(19) S.D. Brandt, S.P. Elliot, P.V. Kavanagh, N.M. Dempster, M.R. Meyer, H.M. Maurer, and D.E. Nichols, Rapid Commun. Mass Spectrom. 29, 573–584 (2015).
(20) K.A. Schug, I. Sawicki, D.D. Carlton, H. Fan, H.M. McNair, J.P. Nimmo, P. Kroll, J. Smuts, P. Walsh, and D. Harrison, Anal. Chem . 86, 8329-8335 (2014).
(21) B. Gruber, T. Groeger, D. Harrison, and R. Zimmermann, J. Chromatogr. A 1464, 141–146 (2016).
(22) J. Schenk, J.X Mao, J Smuts, P. Walsh, P. Kroll, and K.A. Schug, Anal. Chim. Acta 945, 1–8 (2016).
(23) T. Alvarez-Segura, J.R. Torres-Lapasio, C. Ortiz-Bolsico, M.C. Garcia-Alvarez-Coque, Anal. Chim. Acta 923, 1–23 (2016).
(24) K.W. Phinney, L.C. Sander, and S.A. Wise, Anal. Chem. 70, 2331–2335 (1998).
(25) T. Toyooka and R. Kikura-Hanajiri, Chem. Pharm. Bull. 63, 762–769 (2015).
(26) S. Breitenbach, W.F. Rowe, B. McCord, and I.S. Lurie, J. Chromatogr. A 1440, 201–211 (2016).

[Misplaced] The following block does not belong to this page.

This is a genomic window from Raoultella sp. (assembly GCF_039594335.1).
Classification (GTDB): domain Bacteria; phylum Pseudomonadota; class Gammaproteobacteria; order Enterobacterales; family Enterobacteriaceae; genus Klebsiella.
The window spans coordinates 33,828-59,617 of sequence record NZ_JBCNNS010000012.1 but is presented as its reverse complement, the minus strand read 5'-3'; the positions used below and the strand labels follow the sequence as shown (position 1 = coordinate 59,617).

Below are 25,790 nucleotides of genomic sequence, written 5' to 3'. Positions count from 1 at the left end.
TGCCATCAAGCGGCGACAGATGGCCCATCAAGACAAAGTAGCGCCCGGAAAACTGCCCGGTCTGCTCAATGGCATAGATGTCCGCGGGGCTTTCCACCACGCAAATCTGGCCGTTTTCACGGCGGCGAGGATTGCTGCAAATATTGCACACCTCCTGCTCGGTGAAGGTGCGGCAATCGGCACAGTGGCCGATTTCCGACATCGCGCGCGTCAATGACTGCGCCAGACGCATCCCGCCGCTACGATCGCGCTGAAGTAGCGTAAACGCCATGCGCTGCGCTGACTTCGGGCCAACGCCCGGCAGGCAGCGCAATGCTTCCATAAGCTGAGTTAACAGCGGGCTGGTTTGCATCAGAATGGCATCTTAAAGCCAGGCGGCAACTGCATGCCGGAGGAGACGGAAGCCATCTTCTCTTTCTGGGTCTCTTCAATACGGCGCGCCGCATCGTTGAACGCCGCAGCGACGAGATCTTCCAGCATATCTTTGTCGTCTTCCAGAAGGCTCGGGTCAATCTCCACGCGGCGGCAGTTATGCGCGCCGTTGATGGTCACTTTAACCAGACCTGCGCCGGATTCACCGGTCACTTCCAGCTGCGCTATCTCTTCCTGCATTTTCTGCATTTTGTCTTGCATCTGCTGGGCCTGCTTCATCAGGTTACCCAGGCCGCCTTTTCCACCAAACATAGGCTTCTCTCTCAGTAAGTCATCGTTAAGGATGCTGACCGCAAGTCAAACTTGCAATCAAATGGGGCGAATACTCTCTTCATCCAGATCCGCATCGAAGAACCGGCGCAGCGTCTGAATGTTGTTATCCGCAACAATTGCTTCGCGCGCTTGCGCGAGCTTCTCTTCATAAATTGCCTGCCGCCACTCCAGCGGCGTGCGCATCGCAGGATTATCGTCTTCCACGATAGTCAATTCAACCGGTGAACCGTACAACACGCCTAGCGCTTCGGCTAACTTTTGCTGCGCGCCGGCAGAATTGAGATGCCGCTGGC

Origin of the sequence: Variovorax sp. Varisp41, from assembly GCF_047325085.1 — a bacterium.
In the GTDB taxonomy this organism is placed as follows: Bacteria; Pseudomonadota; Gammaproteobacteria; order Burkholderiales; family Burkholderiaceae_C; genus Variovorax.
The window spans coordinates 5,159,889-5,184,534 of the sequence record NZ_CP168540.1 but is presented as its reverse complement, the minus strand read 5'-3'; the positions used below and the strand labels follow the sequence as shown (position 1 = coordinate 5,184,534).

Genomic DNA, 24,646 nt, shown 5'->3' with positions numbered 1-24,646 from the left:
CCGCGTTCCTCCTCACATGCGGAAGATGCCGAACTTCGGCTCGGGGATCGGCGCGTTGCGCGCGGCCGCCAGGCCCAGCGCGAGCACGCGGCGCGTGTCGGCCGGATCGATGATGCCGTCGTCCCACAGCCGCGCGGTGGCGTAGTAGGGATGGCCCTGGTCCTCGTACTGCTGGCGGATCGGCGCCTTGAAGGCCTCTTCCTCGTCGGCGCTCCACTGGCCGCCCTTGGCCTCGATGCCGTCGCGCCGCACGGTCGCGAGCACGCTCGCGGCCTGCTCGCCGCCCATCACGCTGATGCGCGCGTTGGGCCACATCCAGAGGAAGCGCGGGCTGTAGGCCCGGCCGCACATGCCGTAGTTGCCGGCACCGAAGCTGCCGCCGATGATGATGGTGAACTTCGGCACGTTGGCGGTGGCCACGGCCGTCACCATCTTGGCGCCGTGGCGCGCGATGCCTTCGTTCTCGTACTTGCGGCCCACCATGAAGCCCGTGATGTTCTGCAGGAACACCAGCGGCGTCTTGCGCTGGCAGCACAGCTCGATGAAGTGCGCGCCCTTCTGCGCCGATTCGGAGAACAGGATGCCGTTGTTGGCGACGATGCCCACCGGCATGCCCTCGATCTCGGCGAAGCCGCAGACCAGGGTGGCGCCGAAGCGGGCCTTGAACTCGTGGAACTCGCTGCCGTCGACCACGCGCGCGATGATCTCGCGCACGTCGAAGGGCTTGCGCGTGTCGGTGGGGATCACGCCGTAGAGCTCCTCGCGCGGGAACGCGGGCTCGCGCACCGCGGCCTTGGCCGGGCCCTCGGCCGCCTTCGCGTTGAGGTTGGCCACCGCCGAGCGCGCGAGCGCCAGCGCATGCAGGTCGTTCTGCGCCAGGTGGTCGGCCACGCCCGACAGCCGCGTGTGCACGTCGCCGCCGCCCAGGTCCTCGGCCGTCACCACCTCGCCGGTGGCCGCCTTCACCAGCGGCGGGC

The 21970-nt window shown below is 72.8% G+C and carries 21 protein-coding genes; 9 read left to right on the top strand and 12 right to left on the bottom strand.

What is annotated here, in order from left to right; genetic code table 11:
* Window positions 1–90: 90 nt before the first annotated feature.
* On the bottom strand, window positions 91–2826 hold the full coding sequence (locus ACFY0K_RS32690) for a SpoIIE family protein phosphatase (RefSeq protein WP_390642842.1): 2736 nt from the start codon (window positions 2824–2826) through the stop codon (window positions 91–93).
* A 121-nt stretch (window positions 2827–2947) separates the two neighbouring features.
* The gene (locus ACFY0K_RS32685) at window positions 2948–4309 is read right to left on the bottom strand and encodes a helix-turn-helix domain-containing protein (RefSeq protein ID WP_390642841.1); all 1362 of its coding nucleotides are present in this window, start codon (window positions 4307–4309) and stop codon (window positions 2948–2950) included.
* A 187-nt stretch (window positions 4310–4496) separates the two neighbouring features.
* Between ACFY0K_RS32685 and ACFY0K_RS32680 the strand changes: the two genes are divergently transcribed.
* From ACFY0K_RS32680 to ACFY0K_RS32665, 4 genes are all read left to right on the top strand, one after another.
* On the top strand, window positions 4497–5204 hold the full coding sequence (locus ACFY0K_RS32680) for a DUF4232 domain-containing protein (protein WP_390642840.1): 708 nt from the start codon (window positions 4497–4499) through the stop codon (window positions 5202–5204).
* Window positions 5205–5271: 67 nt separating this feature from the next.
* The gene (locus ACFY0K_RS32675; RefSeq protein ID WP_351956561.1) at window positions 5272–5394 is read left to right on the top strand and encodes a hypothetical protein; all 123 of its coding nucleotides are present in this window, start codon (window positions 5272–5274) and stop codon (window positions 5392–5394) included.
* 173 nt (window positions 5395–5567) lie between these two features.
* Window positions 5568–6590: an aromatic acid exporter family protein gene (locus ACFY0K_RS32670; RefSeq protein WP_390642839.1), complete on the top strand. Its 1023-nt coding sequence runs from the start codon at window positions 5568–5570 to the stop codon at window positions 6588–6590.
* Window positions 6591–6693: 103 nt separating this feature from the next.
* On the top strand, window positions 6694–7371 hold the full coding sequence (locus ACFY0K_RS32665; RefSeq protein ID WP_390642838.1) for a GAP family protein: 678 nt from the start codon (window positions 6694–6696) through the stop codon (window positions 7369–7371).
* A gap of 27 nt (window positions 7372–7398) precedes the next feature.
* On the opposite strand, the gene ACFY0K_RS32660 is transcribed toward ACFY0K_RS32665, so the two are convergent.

(27) V. Pauk, V. Zihlova, L. Borovcova, V. Havlicek, K. Schug, and K. Lemr, J. Chromatogr. A 1423, 169–176 (2015).
(28) I.M. Smallwood, Handbook of Organic Solvent Properties (Halsted Press, New York, New York, 1996).
(29) Y. Zhang, J. Yang, and Y. Yu, J. Phys. Chem. B 109, 13375–13382 (2005).
(30) S.A. Kadum, N.A. Baker, and T.E. Al-Edanee, Monatshefte fur Chemie 122, 349–358 (1991).
(31) L. Skultety, P. Frycak, C. Qiu, J. Smuts, L. Shear-Laude, K. Lemr, J.X. Mao, P. Kroll, K.A. Schug, A. Szewczak, C. Vaught, I. Lurie, and V. Havilicek, Anal. Chim. Acta 971, 55–57 (2017).
Ira S. Lurie and Walter F. Rowe are with the Department of Forensic Sciences at George Washington University in Washington, D.C. Lauriane Tremeau-Cayel is an Associate Scientist 11 with Cayman Chemical in Ann Arbor, Michigan. Direct correspondence about this article to: firstname.lastname@example.org